The texts I have studied have enhanced my understanding of the concept of belonging in its many forms and types. Belonging is ignited through connections with people, places, groups, communities and the larger world. The poetry by Peter Skrzynecki and the film Submarine by Richard Ayoade show the theme of belonging through unique and specific language techniques and features, such as imagery, repetition and structure, these methods give us an understanding of how a sense of belonging is achieved.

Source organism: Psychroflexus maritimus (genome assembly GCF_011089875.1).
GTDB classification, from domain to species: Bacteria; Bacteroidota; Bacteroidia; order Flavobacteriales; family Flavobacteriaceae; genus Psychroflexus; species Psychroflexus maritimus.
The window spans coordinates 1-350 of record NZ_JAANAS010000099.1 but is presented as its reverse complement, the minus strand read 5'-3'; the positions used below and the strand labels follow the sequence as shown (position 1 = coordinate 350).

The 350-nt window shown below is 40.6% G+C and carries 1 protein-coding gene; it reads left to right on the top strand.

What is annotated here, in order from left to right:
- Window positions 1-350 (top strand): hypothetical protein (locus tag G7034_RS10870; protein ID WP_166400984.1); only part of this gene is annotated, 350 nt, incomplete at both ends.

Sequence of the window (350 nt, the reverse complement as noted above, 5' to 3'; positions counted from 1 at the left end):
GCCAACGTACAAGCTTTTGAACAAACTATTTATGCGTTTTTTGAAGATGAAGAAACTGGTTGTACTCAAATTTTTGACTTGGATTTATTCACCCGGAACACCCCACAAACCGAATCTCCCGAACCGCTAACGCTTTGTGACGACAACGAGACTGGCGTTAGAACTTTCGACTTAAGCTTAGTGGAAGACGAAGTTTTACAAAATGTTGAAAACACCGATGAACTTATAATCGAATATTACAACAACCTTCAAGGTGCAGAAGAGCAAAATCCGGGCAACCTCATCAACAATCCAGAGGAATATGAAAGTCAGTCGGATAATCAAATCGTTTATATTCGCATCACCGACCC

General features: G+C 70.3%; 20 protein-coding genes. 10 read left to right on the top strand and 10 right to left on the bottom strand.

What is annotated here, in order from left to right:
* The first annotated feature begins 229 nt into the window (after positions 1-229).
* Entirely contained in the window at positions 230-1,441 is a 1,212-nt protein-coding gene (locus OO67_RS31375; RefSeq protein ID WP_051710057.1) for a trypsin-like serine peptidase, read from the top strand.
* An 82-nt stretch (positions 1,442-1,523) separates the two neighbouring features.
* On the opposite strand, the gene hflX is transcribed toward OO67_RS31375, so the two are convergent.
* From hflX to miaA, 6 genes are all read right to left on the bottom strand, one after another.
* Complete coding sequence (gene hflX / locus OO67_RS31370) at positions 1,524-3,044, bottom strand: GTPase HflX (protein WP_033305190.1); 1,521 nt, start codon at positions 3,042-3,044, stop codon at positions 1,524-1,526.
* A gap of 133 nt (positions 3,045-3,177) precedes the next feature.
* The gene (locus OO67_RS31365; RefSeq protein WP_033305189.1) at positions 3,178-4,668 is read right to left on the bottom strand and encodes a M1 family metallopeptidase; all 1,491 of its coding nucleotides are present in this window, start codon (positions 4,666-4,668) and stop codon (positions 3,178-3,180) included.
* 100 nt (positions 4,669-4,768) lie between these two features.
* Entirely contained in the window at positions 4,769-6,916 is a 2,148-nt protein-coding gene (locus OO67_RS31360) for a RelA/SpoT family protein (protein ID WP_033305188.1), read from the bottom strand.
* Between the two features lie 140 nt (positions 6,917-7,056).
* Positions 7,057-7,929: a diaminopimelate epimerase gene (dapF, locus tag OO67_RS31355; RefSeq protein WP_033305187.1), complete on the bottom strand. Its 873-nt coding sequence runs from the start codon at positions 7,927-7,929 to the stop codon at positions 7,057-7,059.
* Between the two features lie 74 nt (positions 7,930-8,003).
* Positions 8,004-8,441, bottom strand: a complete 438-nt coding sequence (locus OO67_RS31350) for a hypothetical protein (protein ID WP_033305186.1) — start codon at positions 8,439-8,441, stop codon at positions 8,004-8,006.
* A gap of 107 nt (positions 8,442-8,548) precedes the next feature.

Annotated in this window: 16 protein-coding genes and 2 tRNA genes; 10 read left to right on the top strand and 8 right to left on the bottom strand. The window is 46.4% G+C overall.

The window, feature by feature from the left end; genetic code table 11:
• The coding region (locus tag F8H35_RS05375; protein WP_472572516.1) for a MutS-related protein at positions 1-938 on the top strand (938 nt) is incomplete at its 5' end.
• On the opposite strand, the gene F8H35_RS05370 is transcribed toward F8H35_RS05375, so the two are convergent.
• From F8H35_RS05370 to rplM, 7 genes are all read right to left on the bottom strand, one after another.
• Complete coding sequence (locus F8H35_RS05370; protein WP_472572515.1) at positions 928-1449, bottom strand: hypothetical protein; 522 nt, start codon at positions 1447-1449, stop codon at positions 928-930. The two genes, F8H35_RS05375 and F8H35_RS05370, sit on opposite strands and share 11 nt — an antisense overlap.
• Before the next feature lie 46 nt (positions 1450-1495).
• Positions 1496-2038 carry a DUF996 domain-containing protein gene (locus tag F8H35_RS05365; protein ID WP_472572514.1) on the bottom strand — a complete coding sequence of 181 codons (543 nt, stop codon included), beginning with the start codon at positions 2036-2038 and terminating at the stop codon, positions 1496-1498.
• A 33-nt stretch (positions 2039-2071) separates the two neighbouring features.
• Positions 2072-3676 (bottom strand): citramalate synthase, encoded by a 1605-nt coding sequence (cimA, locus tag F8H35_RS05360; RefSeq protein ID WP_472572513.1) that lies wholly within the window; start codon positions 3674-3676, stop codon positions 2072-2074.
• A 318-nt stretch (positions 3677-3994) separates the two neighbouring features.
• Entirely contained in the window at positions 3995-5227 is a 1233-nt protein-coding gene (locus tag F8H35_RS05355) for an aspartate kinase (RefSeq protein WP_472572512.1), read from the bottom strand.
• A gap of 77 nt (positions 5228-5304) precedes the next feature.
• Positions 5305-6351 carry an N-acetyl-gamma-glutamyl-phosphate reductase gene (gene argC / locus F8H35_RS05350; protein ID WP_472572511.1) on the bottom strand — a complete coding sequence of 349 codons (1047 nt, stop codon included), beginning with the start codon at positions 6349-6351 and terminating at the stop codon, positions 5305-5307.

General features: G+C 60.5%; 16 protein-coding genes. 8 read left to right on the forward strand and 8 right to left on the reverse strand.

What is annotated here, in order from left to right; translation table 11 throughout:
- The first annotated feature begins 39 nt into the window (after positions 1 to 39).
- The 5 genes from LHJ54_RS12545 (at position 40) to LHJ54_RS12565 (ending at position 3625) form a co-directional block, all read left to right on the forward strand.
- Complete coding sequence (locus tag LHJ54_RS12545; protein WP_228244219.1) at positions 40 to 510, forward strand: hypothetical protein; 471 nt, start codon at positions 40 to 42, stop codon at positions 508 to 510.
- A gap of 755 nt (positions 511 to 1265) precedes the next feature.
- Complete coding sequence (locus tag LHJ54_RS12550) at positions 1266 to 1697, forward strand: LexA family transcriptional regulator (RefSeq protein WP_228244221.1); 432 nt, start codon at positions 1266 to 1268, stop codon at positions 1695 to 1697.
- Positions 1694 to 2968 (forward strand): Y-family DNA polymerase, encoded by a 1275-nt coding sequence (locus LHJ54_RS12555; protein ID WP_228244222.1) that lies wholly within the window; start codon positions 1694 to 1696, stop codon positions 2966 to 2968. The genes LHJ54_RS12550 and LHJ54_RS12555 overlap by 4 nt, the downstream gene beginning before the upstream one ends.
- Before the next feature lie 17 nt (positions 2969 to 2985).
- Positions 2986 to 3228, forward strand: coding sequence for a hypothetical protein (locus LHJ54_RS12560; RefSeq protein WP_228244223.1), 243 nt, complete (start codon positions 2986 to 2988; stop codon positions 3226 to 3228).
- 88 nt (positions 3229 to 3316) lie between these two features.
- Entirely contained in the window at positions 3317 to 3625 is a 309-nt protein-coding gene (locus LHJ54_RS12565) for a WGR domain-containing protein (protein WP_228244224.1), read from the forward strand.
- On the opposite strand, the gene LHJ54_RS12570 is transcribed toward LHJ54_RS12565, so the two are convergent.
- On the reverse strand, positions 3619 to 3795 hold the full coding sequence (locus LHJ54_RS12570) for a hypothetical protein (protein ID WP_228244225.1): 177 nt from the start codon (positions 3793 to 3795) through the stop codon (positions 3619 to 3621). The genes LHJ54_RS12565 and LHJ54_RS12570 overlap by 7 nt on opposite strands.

The poems “Migrant Hostel” and “St. Patrick’s College” by Peter Skrzynecki both adequately convey the theme of belonging. The Poem “Migrant Hostel is about the adaptation of immigrants to the Australian way of life. Through imagery it is established that the immigrants never felt like they were settled and they were always moving, unable to establish significant and meaningful connections, they moved like “birds of Passage”, this establishes how the immigrants never gained a sense of belonging as there was a lack of connection made to the new places they were moved to. Skrzynecki expresses though “nationalities sought each other out instinctively” that the immigrants felt sought out these people to whom they felt a connection with, with whom they felt a sense of belonging culturally, and socially. The poem “Migrant Hostel” also depicts hardships and emotional challenges the migrants experience trying to adapt to their new place. Past connections and ties with families, religion and culture have been sacrificed for hopes of new opportunity and beginnings. This poem expresses how people and connections with people allow for a sense of belonging. The immigrants had a lack of social stability, resulting in a sense of loss of connection and security, creating a desire for human companionship; for them to seek out someone with similar heritage. The simile of “We lived like birds of passage” expresses the constant state of change and transition, how this is a